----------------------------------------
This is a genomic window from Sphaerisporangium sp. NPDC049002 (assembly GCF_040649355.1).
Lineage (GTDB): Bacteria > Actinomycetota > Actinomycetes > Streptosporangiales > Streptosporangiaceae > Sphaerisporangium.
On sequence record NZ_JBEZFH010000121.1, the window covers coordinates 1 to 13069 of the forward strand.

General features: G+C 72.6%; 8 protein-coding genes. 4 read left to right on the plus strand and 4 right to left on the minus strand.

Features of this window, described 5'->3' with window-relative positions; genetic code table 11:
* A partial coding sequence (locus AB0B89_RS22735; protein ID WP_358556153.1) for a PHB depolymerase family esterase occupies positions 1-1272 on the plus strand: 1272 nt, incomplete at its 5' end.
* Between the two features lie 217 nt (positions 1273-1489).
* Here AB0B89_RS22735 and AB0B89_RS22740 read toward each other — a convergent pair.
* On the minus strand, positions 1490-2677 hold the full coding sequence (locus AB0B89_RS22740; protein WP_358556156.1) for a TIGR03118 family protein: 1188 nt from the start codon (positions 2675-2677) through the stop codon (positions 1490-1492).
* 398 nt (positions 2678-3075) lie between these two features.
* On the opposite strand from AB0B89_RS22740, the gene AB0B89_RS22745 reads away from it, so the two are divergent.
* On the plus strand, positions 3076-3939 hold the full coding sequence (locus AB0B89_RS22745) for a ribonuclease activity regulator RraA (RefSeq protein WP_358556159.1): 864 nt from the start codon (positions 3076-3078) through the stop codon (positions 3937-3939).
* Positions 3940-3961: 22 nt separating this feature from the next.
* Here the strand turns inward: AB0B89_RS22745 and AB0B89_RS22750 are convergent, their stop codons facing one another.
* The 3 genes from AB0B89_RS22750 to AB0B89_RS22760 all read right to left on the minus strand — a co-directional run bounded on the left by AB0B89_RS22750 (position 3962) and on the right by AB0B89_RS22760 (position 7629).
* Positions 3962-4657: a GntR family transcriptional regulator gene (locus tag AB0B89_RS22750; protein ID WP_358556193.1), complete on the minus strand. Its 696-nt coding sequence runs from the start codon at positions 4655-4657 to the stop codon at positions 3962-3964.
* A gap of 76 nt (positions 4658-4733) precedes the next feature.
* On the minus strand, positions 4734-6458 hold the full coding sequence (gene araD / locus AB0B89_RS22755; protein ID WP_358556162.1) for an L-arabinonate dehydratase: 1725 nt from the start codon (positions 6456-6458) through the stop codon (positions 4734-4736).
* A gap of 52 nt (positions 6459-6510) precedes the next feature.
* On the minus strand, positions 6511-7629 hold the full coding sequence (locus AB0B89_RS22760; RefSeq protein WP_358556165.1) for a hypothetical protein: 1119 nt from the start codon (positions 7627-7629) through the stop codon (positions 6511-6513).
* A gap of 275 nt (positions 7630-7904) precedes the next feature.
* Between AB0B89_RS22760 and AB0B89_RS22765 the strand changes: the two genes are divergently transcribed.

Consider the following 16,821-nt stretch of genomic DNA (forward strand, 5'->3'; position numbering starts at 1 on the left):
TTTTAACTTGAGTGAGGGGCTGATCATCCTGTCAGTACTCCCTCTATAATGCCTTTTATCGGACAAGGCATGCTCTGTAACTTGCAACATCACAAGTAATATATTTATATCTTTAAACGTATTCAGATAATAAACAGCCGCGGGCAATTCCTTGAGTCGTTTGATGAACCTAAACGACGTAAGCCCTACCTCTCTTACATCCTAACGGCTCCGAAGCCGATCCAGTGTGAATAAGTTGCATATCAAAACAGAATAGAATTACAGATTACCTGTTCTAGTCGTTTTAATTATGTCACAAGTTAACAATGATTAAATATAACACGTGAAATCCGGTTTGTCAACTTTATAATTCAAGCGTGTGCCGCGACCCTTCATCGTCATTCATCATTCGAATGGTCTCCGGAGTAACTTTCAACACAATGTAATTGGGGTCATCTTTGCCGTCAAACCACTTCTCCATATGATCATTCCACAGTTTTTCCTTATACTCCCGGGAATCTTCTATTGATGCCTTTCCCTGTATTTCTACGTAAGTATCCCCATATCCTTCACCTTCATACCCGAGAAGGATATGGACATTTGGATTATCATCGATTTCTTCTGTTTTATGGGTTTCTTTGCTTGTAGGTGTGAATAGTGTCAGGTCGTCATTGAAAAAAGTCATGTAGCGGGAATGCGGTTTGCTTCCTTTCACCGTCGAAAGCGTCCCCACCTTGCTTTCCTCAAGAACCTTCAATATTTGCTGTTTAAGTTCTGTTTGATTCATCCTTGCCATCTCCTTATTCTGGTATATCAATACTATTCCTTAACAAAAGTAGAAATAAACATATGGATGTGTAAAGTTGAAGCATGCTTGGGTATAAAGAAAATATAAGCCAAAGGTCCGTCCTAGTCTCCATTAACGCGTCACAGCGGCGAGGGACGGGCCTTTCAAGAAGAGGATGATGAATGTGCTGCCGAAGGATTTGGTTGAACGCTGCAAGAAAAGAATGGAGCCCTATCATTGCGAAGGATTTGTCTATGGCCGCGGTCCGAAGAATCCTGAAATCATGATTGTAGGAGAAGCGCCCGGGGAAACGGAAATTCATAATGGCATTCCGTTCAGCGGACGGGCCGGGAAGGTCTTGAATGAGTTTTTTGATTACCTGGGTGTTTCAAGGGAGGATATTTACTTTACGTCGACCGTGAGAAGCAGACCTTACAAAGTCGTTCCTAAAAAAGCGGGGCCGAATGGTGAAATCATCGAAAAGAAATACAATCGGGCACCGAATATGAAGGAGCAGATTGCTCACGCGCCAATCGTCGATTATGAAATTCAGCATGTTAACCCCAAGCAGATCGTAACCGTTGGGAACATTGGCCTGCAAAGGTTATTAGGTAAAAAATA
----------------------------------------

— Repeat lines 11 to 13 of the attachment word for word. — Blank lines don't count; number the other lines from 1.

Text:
* On the opposite strand from AB0B89_RS22740, the gene AB0B89_RS22745 reads away from it, so the two are divergent.
* On the plus strand, positions 3076-3939 hold the full coding sequence (locus AB0B89_RS22745) for a ribonuclease activity regulator RraA (RefSeq protein WP_358556159.1): 864 nt from the start codon (positions 3076-3078) through the stop codon (positions 3937-3939).
* Positions 3940-3961: 22 nt separating this feature from the next.